Unusually heavy rainfall in Kenya last December caused severe flooding in most places in the country. The downpour continued almost without ceasing until early this year, causing the loss of hundreds of human lives, displacing thousands of families, sweeping away thousands of livestock, and destroying extensive acres of vegetation. Then torrential rain pelted the country again in March, resulting yet again in massive flooding and landslides.
Timothy Kinyua, missionary leader of ANM partner Cornerstone Evangelistic Ministries, had been praying to build a home for his wife, Yvonne, on their one-acre farm near the Meru forest. The site’s proximity to the forest made for an ideal location — good air and a great vantage point for watching foraging elephants.
“God is so good that we had not started building our home because there’s water everywhere!” Yvonne said to her husband when they visited the farm after the weather had improved. The place was soaked in water. The saturated soil made it hard even to walk around. Yvonne found herself stuck in the mud. The trees and corn that the couple had planted were all ruined.
To the surprise of Timothy and Yvonne and many people in their area, springs of water have started gushing from the ground since the rains. Many residents have had to abandon their homes and move to safe, drier places.
Timothy, with his calm and unflustered disposition, started thinking of how he could best use the waterlogged farm. At first, he thought of planting rice but decided instead to plant an aquatic crop known as arrowroot, a very popular breakfast item in Kenya. The 10,000 stems that Timothy planted have done very well. He and Yvonne have made about $600 so far from the arrowroot harvest.
By May, the water at the farm started to recede. Timothy saw a depression on the edge of the property where water had collected in a sizeable pool. Seeing the great potential of this water, commonly a scarce resource in Kenya, he bought a motorized water pump and pipes and hired a young man to set up a simple irrigation system. With a friend’s help, Timothy planted cabbages and tomatoes, channeling the water from the pool to irrigate the vegetables.
While they were installing the irrigation pipes, Timothy saw some birds flying around the pool. He wondered why. Soon he discovered another blessing — there were fish in the pool!
“It’s amazing as we don’t know where the fish came from!” Timothy exclaimed. “We don’t understand how they ended up there. God has supplied us with fish in our God-made ponds/ground holes. We shared some of the fish with our neighbors and sold some. We do pumping in the morning and evening, and yet the water in the pool has not dried up!”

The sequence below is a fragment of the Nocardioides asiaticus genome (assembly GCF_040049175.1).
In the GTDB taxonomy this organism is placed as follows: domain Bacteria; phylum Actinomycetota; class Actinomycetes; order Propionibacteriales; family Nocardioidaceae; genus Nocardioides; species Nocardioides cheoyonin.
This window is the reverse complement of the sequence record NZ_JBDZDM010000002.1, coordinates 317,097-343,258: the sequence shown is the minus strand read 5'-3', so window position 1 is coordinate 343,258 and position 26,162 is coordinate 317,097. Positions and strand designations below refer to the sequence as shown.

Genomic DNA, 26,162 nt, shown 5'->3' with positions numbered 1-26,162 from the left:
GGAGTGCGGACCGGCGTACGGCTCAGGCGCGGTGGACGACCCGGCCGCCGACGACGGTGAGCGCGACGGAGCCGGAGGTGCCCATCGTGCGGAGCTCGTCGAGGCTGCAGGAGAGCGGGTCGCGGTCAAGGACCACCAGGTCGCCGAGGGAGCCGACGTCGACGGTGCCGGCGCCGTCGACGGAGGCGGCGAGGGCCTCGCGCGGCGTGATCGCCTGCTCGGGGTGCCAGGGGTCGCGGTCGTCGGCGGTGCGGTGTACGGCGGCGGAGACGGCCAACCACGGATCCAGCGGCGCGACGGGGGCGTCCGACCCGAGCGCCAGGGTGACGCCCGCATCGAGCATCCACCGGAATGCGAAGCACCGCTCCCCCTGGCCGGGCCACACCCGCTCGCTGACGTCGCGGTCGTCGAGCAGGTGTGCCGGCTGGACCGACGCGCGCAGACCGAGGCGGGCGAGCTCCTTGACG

An elderly man recounted to Timothy how a similar amount of water covered the area in 1965. But during the recent 10+ years that Timothy has been farming, he has never witnessed anything like it.
“We count this as a blessing from God,” Timothy said. They have now planted 7,000 heads of cabbage, 4,000 tomatoes, garden peas, potatoes, and corn. In addition, thousands of grevillea trees (silk oak) have germinated from the seeds that fell from the mature trees along the fence. “We have so far bagged over 3,000 tree seedlings to sell during the rainy season, and I estimate we shall get over $300 from it,” Timothy gladly reported.
He and Yvonne are thankful to their Heavenly Father for these unexpected blessings. “We have shared the vegetables we are raising with our needy missionary brothers and their families who don’t farm, especially in northern Kenya. They are very happy because in their area cabbages are expensive and cost about $1 per head.” Moreover, proceeds from the sale of their produce help the ministry.
During the COVID-19 lockdown in March, when travel was severely restricted, Timothy decided to lease another two-and-a-half-acre farm to keep himself busy while staying home. On that farm, he grows cabbages, potatoes, and carrots. He has planted 30,000 heads of cabbage alone! Located about 45 miles from Mt. Kenya forest, the farm has volcanic soil and plenty of water coming from the rivers in the forest. Timothy plans to share the bountiful harvest with his needy brethren in northern Kenya.
In early November, Timothy and Yvonne distributed 800 cabbage heads to the pastors, their families, and their congregations in several Turkana villages. They bought corn flour to give to the brethren as it would go well with fried cabbage. They still have 1,200 cabbage heads for distribution in other villages. They will sell the rest of their vegetable harvest in the market.
As Benjamin Franklin is claimed to have said, “Out of adversity comes opportunity.”